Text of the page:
In a perplexing case that has intrigued scientists, some members of a Turkish family have spent their lives walking on all fours, a behavior that defies our understanding of human evolution.
Who are they?
Known as the Olas family, their story was first brought to the world's attention through a scientific article and a subsequent documentary titled "The Family that Walks on All Fours," aired on the BBC in 2006.
The family consists of 18 children, six of whom were born with a previously unseen trait in modern human adults. Tragically, one of the six has since passed away.
"I never expected modern humans to revert to animal-like behavior," said Prof. Nicholas Humphrey, an evolutionary psychologist at the London School of Economics. "What sets us apart from the rest of the animal world is the fact that we walk on two legs and hold our heads high. Language and other factors contribute as well, but it is crucial for humans to recognize that we are different from other animals. This family breaks all boundaries."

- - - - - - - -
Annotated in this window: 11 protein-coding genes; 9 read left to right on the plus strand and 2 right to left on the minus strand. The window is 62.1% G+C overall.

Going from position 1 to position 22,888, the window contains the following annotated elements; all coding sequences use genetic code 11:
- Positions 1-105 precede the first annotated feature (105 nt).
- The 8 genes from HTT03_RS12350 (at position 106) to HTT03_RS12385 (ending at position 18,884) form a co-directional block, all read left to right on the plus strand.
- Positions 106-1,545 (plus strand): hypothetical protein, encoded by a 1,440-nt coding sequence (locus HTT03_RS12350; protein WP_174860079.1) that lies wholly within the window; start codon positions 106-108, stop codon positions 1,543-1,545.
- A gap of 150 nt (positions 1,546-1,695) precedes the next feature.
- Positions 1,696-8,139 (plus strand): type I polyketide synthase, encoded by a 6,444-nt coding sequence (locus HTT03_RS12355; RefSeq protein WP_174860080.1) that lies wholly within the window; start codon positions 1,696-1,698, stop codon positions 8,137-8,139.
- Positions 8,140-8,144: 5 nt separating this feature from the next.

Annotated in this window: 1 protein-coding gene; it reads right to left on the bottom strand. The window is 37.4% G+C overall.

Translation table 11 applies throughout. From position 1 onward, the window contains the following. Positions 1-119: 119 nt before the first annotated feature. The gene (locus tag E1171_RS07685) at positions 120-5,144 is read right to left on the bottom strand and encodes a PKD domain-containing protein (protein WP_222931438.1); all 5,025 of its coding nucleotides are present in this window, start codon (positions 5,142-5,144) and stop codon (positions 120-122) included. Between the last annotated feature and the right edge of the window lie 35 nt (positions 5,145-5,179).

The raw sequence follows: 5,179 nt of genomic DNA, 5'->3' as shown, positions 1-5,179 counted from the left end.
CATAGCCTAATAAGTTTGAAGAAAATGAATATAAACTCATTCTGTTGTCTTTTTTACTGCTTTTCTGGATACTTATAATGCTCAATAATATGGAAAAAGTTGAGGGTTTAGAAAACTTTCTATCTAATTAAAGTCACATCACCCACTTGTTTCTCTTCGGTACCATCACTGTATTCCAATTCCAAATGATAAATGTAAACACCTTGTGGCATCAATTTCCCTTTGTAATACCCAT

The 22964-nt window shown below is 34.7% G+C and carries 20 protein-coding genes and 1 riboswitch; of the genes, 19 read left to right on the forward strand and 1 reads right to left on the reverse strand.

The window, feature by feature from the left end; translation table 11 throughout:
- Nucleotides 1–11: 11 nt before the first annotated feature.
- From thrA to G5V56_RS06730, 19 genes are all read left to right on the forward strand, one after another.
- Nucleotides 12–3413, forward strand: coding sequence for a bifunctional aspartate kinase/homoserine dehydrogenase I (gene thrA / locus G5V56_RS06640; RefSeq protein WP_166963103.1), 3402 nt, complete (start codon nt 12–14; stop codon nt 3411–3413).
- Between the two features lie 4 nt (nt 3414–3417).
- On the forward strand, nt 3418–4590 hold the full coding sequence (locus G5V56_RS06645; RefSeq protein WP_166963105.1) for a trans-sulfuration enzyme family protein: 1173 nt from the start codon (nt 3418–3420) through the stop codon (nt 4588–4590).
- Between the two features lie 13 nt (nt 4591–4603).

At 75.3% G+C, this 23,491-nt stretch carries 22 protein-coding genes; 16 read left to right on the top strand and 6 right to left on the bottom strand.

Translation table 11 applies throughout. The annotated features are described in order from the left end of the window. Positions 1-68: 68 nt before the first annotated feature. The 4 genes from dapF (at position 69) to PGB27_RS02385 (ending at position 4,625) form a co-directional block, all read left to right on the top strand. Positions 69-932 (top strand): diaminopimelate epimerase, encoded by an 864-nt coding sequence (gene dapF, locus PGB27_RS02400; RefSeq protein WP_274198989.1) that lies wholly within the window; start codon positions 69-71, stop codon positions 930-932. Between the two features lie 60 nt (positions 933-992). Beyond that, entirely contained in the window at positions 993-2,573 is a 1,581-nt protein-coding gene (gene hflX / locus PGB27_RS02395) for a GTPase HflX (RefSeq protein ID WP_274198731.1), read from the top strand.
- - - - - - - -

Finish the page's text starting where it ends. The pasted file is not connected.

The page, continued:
Researchers from the University of Liverpool conducted studies on the children and discovered that their skeletons resembled those of apes more than humans.
Additionally, their brains were smaller and had shrunk, a condition that typically does not impact the ability to walk upright. However, unlike great apes, who use their knuckles for mobility, these children primarily used their palms, highlighting a significant distinction.
Why did this happen?
The researchers suggested that this unique walking pattern may have developed due to limited opportunities to stand on their own two feet beyond the age of nine months.
To aid their development, the family received the assistance of a physical therapist and specialized equipment, resulting in significant improvements in their mobility.